There are many causes for tremors and shakes and the fine rippling movements through a muscle called fasciculation. From an orthopaedic point of view, the following categories apply:
Damaged or trapped nerves
Direct compression or trauma of one or more “motor neurones,” the nerves that send messages from the brain to the muscles to make them move, will result in abnormal muscle contractions. If these affect posture and cause us loss of balance, then the subconscious attempts by the brain to regain balance causes an over –correction and ‘the shakes’ are the result. A surgical release can resolve this problem.
The categories are separated into direct trauma to the muscles where a laceration (significant cut) or tearing through the muscle can lead to scarring and permanent damage. Again there are medical problems that specifically affect the muscles including myositis, where the muscles become inflamed, or specific myopathies (weak muscles) of which there are several types that are diseases specifically reducing muscle function.
When we experience pain, two areas of the brain receive the pain message. The front of the brain is the processing area which thinks about the pain, what its cause may be, why it is persisting and what can be done about it. The subconscious part of the brain also receives a pain message and will then send a message back to the muscle. If these pain messages are sent frequently to the subconscious, for example by putting weight through a painful hip, then voluntary control of our muscles becomes impaired. Effectively we consciously want to move, but out subconscious does not want to, to avoid provoking more pain, hence the muscles gets a ‘mixed message’ and the shakes then result.
Other medical reasons
There are also more medical reasons for developing shakes and tremors:
- The commonest causes of tremor is a physiological response to cold weather. The muscles contract to burn energy and create heat, to try and keep the body temperature up.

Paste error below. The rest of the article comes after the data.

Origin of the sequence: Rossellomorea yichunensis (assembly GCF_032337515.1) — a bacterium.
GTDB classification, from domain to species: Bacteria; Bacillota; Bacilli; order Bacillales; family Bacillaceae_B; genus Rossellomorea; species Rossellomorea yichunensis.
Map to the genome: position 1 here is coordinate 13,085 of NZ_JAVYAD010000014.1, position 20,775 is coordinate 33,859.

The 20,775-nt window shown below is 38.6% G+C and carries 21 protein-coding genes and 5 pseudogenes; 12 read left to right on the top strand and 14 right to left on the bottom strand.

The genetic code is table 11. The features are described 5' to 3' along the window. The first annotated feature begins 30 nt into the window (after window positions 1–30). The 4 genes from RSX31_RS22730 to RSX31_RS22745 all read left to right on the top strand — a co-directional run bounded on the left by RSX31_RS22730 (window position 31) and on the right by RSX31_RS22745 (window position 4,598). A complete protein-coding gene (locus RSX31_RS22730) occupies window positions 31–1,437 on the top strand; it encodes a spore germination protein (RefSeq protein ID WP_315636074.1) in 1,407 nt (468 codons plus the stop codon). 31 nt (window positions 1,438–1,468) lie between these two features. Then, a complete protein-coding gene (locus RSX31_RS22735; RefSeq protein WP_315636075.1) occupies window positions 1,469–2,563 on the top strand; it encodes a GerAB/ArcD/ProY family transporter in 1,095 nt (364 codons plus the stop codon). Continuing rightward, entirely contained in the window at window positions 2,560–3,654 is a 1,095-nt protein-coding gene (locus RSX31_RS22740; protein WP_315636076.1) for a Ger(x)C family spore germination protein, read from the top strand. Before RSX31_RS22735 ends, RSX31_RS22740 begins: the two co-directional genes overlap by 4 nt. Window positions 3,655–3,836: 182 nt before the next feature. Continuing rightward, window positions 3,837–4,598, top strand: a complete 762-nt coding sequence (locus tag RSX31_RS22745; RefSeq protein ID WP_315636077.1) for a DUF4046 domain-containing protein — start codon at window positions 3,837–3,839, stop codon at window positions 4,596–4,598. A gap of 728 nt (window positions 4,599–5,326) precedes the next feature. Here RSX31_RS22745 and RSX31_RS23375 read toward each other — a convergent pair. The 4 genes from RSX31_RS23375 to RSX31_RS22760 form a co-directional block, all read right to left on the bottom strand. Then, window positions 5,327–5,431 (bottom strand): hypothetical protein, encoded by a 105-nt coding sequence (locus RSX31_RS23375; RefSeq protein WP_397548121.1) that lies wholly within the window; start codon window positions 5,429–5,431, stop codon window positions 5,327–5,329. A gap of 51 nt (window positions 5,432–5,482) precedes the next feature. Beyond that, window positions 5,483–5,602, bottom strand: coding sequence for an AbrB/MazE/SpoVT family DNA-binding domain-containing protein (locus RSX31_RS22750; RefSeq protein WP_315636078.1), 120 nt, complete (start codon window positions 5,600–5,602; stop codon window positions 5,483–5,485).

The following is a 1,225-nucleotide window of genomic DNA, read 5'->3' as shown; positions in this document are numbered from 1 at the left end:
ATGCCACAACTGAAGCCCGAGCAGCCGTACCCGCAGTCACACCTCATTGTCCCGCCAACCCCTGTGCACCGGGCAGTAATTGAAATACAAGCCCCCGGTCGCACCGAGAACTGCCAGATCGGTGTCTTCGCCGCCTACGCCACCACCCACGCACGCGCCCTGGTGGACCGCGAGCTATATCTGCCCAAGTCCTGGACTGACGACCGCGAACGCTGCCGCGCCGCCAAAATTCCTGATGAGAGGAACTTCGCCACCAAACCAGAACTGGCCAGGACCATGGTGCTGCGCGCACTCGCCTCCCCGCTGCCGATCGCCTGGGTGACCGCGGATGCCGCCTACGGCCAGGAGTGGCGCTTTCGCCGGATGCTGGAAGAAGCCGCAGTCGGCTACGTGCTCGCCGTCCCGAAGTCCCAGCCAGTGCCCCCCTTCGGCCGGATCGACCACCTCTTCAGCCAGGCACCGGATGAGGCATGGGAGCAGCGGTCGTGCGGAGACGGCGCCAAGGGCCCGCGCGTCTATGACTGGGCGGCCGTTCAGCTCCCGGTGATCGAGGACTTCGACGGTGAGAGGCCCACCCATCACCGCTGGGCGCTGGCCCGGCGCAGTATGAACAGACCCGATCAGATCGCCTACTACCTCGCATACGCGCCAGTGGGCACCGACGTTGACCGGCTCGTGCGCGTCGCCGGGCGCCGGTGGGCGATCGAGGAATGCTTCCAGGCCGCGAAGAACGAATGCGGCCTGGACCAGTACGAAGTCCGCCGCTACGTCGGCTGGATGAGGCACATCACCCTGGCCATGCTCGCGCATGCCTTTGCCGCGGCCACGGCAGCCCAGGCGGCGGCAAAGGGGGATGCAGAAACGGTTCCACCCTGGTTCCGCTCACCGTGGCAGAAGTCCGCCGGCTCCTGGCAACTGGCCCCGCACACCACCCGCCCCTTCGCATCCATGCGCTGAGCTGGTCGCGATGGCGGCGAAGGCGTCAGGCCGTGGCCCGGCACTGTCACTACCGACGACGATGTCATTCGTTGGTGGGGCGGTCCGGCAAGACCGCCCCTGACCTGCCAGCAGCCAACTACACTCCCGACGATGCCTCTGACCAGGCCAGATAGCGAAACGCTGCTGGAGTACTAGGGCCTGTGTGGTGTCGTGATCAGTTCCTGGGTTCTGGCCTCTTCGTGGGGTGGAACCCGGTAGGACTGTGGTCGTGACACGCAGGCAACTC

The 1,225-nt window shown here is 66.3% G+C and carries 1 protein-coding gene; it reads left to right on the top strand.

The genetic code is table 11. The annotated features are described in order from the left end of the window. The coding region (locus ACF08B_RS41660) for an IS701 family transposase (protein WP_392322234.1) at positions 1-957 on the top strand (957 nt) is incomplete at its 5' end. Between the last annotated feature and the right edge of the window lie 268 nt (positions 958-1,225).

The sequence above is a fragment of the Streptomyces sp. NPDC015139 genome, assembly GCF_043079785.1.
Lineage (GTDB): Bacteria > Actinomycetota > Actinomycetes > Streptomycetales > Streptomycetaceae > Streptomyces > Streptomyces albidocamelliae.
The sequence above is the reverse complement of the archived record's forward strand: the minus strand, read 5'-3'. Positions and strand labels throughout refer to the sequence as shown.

- Muscle fatigue is when muscles over-exercise, the minerals in the blood become depleted and the muscles shake and cramp.
- “benign essential tremor” – in the majority of cases there is no explanation for the tremor and no specific treatment. However the severity of the tremor may be reduced by medications. This often involves the hands first.
- Age – when we get a little older it becomes progressively more difficult to retain muscle bulk and strength. The muscles simply can’t react to the messages from our brains to move, joints don’t lock out properly and the muscles repeatedly contract in an uncoordinated way, visible as shaking.
- Medical conditions or diseases that directly affect the nerves. The commonest medical problem affecting the nerves is referred to as a neuropathy. This can affect all the nerves of the body including the motor nerves. There are specific disease processes such as motor neurone disease, Parkinson’s disease and multiple sclerosis that prevent the normal nerve transmission, the messages from brain to muscles, and uncoordinated muscle contraction and shaking results.
- Low sugar or ‘hypoglcaemia’ associated with Diabetes
- Alcohol or drug with-drawl
- Dystonic tremor – sudden abnormal muscle contraction
- Cerebellar damage. This is the part of the brain that controls movement. Damage can occur with trauma, or a stroke.